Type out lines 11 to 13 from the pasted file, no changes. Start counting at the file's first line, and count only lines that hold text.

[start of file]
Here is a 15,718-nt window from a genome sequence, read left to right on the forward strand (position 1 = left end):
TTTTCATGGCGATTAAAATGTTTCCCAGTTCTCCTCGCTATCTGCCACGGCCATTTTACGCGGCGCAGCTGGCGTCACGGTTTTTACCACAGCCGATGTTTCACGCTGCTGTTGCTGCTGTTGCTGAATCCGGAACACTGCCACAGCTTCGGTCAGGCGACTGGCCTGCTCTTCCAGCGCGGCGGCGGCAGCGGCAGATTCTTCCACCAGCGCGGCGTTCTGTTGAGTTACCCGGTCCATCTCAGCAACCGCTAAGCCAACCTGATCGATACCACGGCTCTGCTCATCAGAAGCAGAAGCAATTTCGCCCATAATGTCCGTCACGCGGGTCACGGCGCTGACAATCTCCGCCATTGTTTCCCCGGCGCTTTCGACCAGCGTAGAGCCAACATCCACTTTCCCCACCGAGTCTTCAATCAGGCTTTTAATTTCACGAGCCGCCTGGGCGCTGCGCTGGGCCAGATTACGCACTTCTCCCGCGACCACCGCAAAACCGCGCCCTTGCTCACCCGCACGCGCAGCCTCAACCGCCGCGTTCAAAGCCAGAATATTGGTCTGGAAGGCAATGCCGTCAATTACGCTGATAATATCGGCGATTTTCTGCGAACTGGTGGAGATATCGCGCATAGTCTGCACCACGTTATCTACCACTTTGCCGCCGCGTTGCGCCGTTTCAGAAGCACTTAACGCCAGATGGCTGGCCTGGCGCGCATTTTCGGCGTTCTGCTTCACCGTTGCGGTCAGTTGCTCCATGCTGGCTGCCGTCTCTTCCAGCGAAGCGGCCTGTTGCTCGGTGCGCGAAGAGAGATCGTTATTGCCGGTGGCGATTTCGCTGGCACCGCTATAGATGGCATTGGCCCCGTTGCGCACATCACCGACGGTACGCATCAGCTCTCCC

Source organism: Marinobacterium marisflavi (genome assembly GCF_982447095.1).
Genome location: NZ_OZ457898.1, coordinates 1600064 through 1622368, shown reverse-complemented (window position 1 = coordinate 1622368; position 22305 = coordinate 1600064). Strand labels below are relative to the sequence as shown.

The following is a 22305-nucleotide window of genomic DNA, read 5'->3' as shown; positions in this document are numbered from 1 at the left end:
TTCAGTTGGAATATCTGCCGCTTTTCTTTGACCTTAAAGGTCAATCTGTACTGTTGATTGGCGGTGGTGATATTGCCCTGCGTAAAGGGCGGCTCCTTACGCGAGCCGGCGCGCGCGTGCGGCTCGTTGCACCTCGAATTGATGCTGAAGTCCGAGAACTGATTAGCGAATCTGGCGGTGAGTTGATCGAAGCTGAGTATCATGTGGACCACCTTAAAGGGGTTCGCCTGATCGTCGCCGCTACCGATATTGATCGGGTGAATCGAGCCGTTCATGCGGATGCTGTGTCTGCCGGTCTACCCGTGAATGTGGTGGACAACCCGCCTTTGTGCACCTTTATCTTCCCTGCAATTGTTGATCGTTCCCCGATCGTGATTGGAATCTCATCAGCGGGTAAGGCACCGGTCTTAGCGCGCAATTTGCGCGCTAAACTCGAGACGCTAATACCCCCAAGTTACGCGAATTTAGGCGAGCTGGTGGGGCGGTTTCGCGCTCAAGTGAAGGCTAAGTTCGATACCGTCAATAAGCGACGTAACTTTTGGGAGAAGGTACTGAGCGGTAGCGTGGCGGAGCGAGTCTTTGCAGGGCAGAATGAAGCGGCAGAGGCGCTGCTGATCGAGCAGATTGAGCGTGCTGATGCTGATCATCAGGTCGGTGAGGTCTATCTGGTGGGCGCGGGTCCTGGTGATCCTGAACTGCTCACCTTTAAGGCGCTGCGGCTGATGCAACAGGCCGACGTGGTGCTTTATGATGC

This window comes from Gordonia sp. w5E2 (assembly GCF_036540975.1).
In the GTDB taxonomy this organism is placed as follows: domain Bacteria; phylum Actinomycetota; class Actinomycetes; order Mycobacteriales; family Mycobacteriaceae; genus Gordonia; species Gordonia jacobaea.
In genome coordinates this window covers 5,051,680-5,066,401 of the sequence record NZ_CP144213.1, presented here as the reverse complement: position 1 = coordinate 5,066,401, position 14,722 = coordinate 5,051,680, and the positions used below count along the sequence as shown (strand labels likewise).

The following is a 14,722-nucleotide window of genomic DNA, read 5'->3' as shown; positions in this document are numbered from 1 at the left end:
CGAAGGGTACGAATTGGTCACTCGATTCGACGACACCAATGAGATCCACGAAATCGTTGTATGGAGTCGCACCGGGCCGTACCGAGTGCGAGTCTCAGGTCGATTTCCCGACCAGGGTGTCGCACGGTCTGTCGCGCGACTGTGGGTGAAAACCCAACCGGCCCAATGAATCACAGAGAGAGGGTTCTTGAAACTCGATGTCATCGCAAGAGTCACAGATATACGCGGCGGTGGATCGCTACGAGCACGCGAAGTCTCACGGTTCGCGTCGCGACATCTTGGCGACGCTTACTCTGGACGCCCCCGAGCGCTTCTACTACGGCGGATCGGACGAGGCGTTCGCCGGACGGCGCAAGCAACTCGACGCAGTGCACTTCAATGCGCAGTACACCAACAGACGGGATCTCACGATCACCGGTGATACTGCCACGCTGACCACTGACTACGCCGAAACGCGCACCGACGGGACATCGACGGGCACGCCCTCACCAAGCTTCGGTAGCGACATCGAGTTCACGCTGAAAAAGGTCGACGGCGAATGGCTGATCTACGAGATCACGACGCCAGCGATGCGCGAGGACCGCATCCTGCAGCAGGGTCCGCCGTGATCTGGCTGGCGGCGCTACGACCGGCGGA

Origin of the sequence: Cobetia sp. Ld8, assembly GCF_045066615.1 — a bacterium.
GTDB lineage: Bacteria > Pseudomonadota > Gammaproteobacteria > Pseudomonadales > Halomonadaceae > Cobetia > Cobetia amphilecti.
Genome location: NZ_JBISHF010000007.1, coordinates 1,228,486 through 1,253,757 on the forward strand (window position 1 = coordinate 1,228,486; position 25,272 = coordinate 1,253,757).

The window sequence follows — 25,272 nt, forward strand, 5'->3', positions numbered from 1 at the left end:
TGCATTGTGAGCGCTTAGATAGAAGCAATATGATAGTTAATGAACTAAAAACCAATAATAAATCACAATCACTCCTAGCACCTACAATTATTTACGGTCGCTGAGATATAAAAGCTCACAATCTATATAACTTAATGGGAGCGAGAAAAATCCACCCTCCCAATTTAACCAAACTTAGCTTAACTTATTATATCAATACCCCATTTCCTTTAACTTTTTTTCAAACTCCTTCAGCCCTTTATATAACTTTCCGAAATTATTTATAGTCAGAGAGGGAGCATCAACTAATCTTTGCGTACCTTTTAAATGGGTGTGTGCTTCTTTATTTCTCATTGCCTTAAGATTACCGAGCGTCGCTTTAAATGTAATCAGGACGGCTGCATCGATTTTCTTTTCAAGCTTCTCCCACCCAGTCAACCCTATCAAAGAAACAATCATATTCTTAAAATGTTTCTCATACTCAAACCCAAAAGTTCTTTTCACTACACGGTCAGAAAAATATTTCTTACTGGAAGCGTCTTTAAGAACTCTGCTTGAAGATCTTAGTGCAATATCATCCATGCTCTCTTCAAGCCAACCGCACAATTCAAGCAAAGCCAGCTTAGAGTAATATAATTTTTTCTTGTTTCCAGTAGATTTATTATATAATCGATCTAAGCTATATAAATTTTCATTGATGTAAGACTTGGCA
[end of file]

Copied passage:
CGAAGGGTACGAATTGGTCACTCGATTCGACGACACCAATGAGATCCACGAAATCGTTGTATGGAGTCGCACCGGGCCGTACCGAGTGCGAGTCTCAGGTCGATTTCCCGACCAGGGTGTCGCACGGTCTGTCGCGCGACTGTGGGTGAAAACCCAACCGGCCCAATGAATCACAGAGAGAGGGTTCTTGAAACTCGATGTCATCGCAAGAGTCACAGATATACGCGGCGGTGGATCGCTACGAGCACGCGAAGTCTCACGGTTCGCGTCGCGACATCTTGGCGACGCTTACTCTGGACGCCCCCGAGCGCTTCTACTACGGCGGATCGGACGAGGCGTTCGCCGGACGGCGCAAGCAACTCGACGCAGTGCACTTCAATGCGCAGTACACCAACAGACGGGATCTCACGATCACCGGTGATACTGCCACGCTGACCACTGACTACGCCGAAACGCGCACCGACGGGACATCGACGGGCACGCCCTCACCAAGCTTCGGTAGCGACATCGAGTTCACGCTGAAAAAGGTCGACGGCGAATGGCTGATCTACGAGATCACGACGCCAGCGATGCGCGAGGACCGCATCCTGCAGCAGGGTCCGCCGTGATCTGGCTGGCGGCGCTACGACCGGCGGA

Origin of the sequence: Cobetia sp. Ld8, assembly GCF_045066615.1 — a bacterium.
GTDB lineage: Bacteria > Pseudomonadota > Gammaproteobacteria > Pseudomonadales > Halomonadaceae > Cobetia > Cobetia amphilecti.